For the week ending July 19, the 30-year fixed averaged 3.53 percent (0.7 point), down from 3.56 percent the previous week and 4.52 percent the year before. In all of 2012, the average 30-year fixed has only gone to 4.00 percent or higher for one week.
The average 15-year fixed for the week was 2.83 percent (0.6 point), down from 2.86 percent the week before and 3.66 percent at the same time in 2011. This week marks the eighth consecutive week that the average 15-year fixed-rate mortgage has been below 3.00 percent.
The 5-year adjustable-rate mortgage (ARM) also fell, averaging 2.69 percent (0.6 point), a drop from 2.74 percent last week. The 1-year ARM saw no changes, hovering at 2.69 percent (0.4 point).
Frank Nothaft, VP and chief economist at Freddie Mac, explained how the low rates are aiding in the housing market’s recovery.
“With little signs of inflation and the Federal Reserve’s ‘Operation Twist’ keeping U.S. Treasury bond yields in check, fixed mortgage rates are remaining low and helping to stir the housing market,” said Nothaft. “For instance, the 12-month growth rate in the core Consumer Price Index has been in a narrow 2.1 to 2.3 percent band over the past nine months ending in June. Meanwhile, new construction on one-family homes rose for the fourth consecutive month in June to its strongest pace since April 2010 with builders restocking their lean inventories of new homes. In fact, homebuilder confidence for the next six months rose for the third month in a row in July to its highest reading since March 2007.”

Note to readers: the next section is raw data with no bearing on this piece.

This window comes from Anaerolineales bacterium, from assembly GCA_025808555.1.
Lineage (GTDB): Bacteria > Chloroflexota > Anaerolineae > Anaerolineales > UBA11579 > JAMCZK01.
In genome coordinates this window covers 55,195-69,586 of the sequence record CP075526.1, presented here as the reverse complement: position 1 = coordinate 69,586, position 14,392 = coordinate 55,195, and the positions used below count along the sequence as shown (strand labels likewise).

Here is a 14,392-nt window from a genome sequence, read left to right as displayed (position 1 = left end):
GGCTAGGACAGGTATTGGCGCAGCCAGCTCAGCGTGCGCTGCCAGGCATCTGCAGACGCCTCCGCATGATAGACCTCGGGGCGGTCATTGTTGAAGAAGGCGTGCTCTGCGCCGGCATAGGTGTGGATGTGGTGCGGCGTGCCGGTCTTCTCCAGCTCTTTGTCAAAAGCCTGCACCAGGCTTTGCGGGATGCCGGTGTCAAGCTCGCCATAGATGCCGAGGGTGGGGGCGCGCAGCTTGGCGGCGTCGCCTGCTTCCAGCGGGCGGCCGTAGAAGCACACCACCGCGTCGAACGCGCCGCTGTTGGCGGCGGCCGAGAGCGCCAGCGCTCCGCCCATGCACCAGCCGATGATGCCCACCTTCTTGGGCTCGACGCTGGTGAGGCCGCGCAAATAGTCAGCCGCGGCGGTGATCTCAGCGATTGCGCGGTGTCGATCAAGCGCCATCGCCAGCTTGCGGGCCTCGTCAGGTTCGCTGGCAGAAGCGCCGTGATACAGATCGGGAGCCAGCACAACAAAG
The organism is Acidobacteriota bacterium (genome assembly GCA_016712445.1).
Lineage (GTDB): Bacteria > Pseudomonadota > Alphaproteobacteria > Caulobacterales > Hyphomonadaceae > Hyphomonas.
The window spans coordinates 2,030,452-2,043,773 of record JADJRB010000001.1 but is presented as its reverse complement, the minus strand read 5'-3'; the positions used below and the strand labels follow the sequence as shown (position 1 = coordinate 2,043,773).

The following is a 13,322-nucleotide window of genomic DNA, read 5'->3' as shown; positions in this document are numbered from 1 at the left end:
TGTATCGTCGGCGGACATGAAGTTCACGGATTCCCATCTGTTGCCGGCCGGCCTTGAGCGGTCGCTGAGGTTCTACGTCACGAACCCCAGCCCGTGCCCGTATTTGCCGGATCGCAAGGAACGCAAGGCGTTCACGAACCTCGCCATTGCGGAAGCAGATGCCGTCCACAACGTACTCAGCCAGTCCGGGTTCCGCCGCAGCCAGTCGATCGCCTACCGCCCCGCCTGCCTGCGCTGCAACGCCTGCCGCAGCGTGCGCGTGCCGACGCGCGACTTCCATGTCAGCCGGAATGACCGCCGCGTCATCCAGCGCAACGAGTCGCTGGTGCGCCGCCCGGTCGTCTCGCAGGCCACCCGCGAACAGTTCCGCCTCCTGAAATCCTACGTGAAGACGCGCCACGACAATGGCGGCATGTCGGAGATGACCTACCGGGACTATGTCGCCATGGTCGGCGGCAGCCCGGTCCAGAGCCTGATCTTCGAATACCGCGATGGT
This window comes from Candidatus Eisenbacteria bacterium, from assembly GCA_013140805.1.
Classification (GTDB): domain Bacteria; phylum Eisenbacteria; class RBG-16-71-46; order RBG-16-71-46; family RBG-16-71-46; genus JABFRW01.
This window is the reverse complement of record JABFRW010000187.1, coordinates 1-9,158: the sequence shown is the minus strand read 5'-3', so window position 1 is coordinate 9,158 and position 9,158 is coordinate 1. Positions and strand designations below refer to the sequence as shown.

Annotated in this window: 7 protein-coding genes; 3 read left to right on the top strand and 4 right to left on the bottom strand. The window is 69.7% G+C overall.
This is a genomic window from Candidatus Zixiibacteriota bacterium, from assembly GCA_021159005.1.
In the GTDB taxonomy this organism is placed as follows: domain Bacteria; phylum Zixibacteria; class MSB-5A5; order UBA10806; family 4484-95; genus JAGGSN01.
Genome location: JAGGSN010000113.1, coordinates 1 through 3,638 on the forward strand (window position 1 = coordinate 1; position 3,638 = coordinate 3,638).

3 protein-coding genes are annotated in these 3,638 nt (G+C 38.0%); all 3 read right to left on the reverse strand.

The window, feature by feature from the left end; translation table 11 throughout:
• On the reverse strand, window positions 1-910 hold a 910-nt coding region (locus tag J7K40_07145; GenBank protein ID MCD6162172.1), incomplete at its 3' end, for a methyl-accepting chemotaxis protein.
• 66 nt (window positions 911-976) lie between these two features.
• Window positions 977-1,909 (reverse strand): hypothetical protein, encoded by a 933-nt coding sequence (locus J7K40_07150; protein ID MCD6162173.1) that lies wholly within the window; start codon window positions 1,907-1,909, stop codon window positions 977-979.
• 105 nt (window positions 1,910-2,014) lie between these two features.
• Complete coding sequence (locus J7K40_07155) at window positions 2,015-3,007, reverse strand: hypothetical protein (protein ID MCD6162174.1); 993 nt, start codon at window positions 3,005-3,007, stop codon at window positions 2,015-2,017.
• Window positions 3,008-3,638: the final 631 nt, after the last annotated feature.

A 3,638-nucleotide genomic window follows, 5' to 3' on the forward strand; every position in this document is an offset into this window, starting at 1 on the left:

Bankrate also posted new record lows, with the 30-year fixed falling to 3.78 percent from 3.79 percent the week before. The 15-year fixed averaged 3.04 percent, inching down from 3.05 percent in the previous survey. Meanwhile, the average 5/1 ARM rate fell to 2.89 percent, a slide down from 2.95 percent.
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